Only a fraction of the Hall of Famers have ever reached this level.

But what is most often forgotten about the Naismith Basketball Hall of Fame – and what is equally important – is that, in the spirit of its namesake, it represents all of basketball around the world and at all levels. It’s not the NBA Hall of Fame. But that’s also why the Naismith Hall of Fame is perhaps more important than any other representative of American team sports. Because it recognizes that, odd as that may seem to some, there is more to the world than the United States.

South Side Englewood native Rose starts out in high school, where it seems every NBA player has won a championship. Rose’s Simeon High School won back-to-back state titles, which is no small feat coming from the competitive Chicago Public League. It was Simeon’s first title in more than 20 years since the late Ben Wilson’s run. As a junior, Rose scored the winning goal in the state championship game with Wilson’s No. 25. And as a senior in what I always considered an even greater championship moment, Rose scored two points in the championship game. He rigged the win as a point guard but kept his goals low so teammates had better chances at scholarships. He has long been considered the nation’s No. 1.

Rose later did the same during his year at the University of Memphis, leading the team back to No. 1 in the country for the first time in 25 years and then within seconds of the national championship when his Memphis team lost in overtime to a perennial Powerhouse Kansas. Again, Rose moderated his scoring to around 15 points per game in the regular season so his teammates could be featured. As a result, Joey Dorsey and Chris Douglas-Roberts were selected from that team in the same year as Rose in the NBA draft. Both had short NBA careers.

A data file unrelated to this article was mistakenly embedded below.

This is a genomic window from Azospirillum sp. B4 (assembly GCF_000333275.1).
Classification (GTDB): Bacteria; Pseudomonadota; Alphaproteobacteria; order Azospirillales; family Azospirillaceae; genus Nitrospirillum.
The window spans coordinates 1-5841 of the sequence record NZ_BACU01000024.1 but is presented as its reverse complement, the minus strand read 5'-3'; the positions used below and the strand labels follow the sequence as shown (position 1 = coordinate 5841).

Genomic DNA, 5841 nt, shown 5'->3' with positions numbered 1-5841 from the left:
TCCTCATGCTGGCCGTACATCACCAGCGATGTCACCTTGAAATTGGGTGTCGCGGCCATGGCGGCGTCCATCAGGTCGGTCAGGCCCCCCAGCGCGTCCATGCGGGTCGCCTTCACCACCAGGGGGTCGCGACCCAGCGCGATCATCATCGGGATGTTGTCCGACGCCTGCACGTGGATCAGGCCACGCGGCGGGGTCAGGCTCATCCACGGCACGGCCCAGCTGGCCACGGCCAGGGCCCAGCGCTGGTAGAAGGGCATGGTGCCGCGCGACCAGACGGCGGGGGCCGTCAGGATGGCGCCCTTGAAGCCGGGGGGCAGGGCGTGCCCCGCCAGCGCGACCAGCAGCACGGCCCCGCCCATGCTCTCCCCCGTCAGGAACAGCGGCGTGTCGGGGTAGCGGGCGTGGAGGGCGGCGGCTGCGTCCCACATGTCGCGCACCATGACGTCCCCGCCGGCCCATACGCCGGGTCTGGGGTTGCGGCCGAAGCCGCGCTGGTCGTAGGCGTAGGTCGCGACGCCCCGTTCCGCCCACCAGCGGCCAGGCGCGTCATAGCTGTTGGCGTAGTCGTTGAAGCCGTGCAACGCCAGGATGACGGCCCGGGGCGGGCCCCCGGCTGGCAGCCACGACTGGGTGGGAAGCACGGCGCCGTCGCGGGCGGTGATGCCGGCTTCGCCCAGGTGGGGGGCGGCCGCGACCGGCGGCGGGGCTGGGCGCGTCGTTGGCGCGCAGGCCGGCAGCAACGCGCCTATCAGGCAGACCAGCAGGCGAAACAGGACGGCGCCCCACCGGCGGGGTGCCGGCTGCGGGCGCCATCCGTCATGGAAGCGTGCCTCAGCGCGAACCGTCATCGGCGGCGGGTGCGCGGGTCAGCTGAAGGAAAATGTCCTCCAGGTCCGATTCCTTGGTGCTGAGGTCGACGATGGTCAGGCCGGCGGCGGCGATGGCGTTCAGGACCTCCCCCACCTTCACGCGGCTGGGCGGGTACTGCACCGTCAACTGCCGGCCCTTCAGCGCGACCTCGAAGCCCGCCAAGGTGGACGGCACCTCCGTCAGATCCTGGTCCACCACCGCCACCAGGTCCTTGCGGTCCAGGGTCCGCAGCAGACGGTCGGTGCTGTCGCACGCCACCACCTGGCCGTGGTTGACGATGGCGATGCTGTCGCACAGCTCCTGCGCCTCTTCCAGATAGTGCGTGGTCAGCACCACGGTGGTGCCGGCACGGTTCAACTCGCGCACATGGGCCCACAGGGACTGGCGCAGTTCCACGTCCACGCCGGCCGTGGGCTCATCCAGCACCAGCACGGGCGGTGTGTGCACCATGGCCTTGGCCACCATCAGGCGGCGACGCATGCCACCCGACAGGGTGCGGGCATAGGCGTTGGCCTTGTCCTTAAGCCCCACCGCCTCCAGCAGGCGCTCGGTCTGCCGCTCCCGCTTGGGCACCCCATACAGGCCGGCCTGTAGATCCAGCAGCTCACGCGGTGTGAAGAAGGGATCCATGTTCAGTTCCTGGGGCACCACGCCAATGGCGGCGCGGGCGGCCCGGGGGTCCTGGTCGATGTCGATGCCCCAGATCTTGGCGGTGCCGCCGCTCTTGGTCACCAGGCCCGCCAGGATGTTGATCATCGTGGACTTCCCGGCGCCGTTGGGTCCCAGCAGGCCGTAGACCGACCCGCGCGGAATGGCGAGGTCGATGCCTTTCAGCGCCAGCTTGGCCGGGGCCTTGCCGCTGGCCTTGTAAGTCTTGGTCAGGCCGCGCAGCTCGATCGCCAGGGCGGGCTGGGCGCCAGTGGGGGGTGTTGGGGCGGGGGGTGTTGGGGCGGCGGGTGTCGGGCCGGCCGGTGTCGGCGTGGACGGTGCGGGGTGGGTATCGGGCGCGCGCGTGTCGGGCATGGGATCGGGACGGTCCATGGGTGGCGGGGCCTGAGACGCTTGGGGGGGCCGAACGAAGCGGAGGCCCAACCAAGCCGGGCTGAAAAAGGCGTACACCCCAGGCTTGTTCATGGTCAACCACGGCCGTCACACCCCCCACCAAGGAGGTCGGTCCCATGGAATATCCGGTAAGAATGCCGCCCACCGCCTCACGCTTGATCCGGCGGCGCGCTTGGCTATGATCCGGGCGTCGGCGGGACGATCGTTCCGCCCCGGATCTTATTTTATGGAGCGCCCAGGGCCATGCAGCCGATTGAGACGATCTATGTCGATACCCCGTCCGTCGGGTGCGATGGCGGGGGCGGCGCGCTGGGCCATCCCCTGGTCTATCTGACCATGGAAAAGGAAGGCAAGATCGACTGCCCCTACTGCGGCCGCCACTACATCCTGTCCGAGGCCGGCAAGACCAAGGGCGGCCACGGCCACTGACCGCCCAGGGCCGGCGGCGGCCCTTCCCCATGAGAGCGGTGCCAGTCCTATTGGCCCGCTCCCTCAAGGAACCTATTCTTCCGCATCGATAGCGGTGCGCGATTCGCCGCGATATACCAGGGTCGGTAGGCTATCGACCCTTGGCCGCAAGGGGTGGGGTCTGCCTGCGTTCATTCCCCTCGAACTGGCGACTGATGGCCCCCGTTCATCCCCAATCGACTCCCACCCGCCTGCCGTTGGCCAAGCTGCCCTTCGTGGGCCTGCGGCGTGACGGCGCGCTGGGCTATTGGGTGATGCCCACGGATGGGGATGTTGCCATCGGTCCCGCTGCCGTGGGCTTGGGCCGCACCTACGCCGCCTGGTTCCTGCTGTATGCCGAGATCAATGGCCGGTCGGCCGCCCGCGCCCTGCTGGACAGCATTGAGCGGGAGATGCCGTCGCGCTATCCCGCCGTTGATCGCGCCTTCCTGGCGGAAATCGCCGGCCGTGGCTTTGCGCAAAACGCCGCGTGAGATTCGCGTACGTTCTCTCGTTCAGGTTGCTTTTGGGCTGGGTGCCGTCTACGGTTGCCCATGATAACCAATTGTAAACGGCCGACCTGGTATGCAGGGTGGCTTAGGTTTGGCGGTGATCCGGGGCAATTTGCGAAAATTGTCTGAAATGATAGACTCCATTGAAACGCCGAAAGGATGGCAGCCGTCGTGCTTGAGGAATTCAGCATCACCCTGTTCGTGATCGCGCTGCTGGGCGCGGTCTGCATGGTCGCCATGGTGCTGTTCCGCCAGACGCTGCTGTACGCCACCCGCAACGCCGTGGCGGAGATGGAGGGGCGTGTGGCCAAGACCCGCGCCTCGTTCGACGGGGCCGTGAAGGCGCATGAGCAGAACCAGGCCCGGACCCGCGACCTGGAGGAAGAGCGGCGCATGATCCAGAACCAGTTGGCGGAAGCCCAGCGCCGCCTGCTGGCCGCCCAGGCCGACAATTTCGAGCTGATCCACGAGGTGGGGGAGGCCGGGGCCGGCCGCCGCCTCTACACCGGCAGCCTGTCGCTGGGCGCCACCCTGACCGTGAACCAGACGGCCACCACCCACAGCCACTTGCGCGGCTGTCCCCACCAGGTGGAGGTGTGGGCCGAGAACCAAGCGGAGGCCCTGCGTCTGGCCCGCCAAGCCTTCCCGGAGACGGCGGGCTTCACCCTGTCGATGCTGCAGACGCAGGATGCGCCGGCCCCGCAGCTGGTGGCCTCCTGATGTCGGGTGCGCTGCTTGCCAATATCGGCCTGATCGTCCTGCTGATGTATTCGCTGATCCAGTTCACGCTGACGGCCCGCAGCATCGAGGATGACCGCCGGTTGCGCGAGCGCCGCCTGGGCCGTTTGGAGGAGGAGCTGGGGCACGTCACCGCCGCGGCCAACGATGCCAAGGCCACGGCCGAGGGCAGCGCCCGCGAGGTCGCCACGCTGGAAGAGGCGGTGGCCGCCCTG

Rose also has two gold medals from championships with USA Basketball. He played a significant role in the 2010 and 2014 US teams that won the FIBA ​​Basketball World Cup, the premier basketball world tournament before the Olympics.

And, of course, there’s Rose’s flashing comet of an NBA career.

It was scorching for four seasons that were as good as almost any in that young career, especially from the age of 20.

Rookie Derrick Rose takes on San Antonio defenseman DeJuan Blair in a game in 2009.